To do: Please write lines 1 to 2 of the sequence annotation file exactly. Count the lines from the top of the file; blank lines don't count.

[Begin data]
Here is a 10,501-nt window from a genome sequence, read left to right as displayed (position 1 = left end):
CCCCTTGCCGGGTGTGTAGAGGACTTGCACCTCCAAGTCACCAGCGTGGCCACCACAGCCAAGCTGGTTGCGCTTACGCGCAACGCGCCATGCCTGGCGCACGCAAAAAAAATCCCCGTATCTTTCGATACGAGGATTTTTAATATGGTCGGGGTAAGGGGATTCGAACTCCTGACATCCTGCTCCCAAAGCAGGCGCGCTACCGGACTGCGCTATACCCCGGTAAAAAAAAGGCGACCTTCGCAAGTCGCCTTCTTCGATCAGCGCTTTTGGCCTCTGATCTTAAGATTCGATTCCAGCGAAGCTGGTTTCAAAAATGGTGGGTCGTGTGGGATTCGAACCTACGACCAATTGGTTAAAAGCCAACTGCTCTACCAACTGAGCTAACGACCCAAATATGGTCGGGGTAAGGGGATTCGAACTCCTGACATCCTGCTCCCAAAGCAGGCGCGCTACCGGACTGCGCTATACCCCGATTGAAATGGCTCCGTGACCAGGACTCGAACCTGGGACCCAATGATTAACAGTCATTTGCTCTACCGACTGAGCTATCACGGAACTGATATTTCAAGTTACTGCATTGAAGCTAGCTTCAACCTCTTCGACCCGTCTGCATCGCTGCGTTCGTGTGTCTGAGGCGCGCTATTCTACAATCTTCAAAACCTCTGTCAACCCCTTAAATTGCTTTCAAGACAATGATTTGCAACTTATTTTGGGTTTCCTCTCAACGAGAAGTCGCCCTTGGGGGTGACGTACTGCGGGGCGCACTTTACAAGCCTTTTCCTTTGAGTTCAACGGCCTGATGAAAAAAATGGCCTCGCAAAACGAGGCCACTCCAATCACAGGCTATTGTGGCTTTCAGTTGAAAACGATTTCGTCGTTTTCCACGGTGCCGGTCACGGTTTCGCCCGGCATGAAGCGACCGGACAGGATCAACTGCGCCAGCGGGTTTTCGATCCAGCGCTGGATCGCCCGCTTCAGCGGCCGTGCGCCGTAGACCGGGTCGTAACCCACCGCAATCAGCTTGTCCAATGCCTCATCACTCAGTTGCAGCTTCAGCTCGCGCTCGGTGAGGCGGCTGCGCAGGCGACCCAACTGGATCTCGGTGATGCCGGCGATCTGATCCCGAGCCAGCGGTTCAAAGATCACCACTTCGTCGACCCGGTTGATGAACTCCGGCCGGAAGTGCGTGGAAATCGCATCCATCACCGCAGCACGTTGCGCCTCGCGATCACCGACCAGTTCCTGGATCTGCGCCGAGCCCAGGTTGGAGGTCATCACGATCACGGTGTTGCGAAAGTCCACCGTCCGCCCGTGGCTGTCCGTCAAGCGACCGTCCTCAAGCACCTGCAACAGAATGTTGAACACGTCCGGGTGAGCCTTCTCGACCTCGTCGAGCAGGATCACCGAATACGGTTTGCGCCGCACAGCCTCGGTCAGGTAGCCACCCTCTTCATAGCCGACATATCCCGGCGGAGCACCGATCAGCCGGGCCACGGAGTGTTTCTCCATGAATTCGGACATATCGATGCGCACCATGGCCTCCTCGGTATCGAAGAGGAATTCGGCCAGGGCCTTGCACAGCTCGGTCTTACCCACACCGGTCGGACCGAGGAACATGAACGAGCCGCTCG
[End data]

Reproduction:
Here is a 10,501-nt window from a genome sequence, read left to right as displayed (position 1 = left end):
CCCCTTGCCGGGTGTGTAGAGGACTTGCACCTCCAAGTCACCAGCGTGGCCACCACAGCCAAGCTGGTTGCGCTTACGCGCAACGCGCCATGCCTGGCGCACGCAAAAAAAATCCCCGTATCTTTCGATACGAGGATTTTTAATATGGTCGGGGTAAGGGGATTCGAACTCCTGACATCCTGCTCCCAAAGCAGGCGCGCTACCGGACTGCGCTATACCCCGGTAAAAAAAAGGCGACCTTCGCAAGTCGCCTTCTTCGATCAGCGCTTTTGGCCTCTGATCTTAAGATTCGATTCCAGCGAAGCTGGTTTCAAAAATGGTGGGTCGTGTGGGATTCGAACCTACGACCAATTGGTTAAAAGCCAACTGCTCTACCAACTGAGCTAACGACCCAAATATGGTCGGGGTAAGGGGATTCGAACTCCTGACATCCTGCTCCCAAAGCAGGCGCGCTACCGGACTGCGCTATACCCCGATTGAAATGGCTCCGTGACCAGGACTCGAACCTGGGACCCAATGATTAACAGTCATTTGCTCTACCGACTGAGCTATCACGGAACTGATATTTCAAGTTACTGCATTGAAGCTAGCTTCAACCTCTTCGACCCGTCTGCATCGCTGCGTTCGTGTGTCTGAGGCGCGCTATTCTACAATCTTCAAAACCTCTGTCAACCCCTTAAATTGCTTTCAAGACAATGATTTGCAACTTATTTTGGGTTTCCTCTCAACGAGAAGTCGCCCTTGGGGGTGACGTACTGCGGGGCGCACTTTACAAGCCTTTTCCTTTGAGTTCAACGGCCTGATGAAAAAAATGGCCTCGCAAAACGAGGCCACTCCAATCACAGGCTATTGTGGCTTTCAGTTGAAAACGATTTCGTCGTTTTCCACGGTGCCGGTCACGGTTTCGCCCGGCATGAAGCGACCGGACAGGATCAACTGCGCCAGCGGGTTTTCGATCCAGCGCTGGATCGCCCGCTTCAGCGGCCGTGCGCCGTAGACCGGGTCGTAACCCACCGCAATCAGCTTGTCCAATGCCTCATCACTCAGTTGCAGCTTCAGCTCGCGCTCGGTGAGGCGGCTGCGCAGGCGACCCAACTGGATCTCGGTGATGCCGGCGATCTGATCCCGAGCCAGCGGTTCAAAGATCACCACTTCGTCGACCCGGTTGATGAACTCCGGCCGGAAGTGCGTGGAAATCGCATCCATCACCGCAGCACGTTGCGCCTCGCGATCACCGACCAGTTCCTGGATCTGCGCCGAGCCCAGGTTGGAGGTCATCACGATCACGGTGTTGCGAAAGTCCACCGTCCGCCCGTGGCTGTCCGTCAAGCGACCGTCCTCAAGCACCTGCAACAGAATGTTGAACACGTCCGGGTGAGCCTTCTCGACCTCGTCGAGCAGGATCACCGAATACGGTTTGCGCCGCACAGCCTCGGTCAGGTAGCCACCCTCTTCATAGCCGACATATCCCGGCGGAGCACCGATCAGCCGGGCCACGGAGTGTTTCTCCATGAATTCGGACATATCGATGCGCACCATGGCCTCCTCGGTATCGAAGAGGAATTCGGCCAGGGCCTTGCACAGCTCGGTCTTACCCACACCGGTCGGACCGAGGAACATGAACGAGCCGCTCG